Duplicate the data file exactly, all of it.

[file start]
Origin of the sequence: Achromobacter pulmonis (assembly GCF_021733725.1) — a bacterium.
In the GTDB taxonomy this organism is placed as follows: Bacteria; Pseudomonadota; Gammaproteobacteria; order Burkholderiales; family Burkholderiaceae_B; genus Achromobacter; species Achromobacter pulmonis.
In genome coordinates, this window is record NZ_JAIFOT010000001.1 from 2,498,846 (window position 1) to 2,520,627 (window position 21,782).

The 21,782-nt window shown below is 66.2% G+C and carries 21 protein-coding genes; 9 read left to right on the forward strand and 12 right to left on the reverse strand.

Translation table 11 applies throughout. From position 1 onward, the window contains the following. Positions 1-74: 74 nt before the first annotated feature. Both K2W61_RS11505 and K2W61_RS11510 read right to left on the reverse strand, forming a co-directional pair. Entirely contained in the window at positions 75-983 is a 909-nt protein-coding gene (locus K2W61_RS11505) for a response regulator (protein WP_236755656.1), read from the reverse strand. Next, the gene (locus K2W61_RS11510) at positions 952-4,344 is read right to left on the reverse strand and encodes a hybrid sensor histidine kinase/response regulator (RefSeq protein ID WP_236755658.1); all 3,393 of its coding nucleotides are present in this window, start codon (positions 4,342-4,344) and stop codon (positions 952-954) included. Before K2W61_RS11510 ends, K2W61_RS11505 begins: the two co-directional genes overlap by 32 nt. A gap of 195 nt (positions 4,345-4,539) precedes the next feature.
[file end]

Origin of the sequence: Achromobacter pulmonis (assembly GCF_021733725.1) — a bacterium.
In the GTDB taxonomy this organism is placed as follows: Bacteria; Pseudomonadota; Gammaproteobacteria; order Burkholderiales; family Burkholderiaceae_B; genus Achromobacter; species Achromobacter pulmonis.
In genome coordinates, this window is record NZ_JAIFOT010000001.1 from 2,498,846 (window position 1) to 2,520,627 (window position 21,782).

The 21,782-nt window shown below is 66.2% G+C and carries 21 protein-coding genes; 9 read left to right on the forward strand and 12 right to left on the reverse strand.

Translation table 11 applies throughout. From position 1 onward, the window contains the following. Positions 1-74: 74 nt before the first annotated feature. Both K2W61_RS11505 and K2W61_RS11510 read right to left on the reverse strand, forming a co-directional pair. Entirely contained in the window at positions 75-983 is a 909-nt protein-coding gene (locus K2W61_RS11505) for a response regulator (protein WP_236755656.1), read from the reverse strand. Next, the gene (locus K2W61_RS11510) at positions 952-4,344 is read right to left on the reverse strand and encodes a hybrid sensor histidine kinase/response regulator (RefSeq protein ID WP_236755658.1); all 3,393 of its coding nucleotides are present in this window, start codon (positions 4,342-4,344) and stop codon (positions 952-954) included. Before K2W61_RS11510 ends, K2W61_RS11505 begins: the two co-directional genes overlap by 32 nt. A gap of 195 nt (positions 4,345-4,539) precedes the next feature.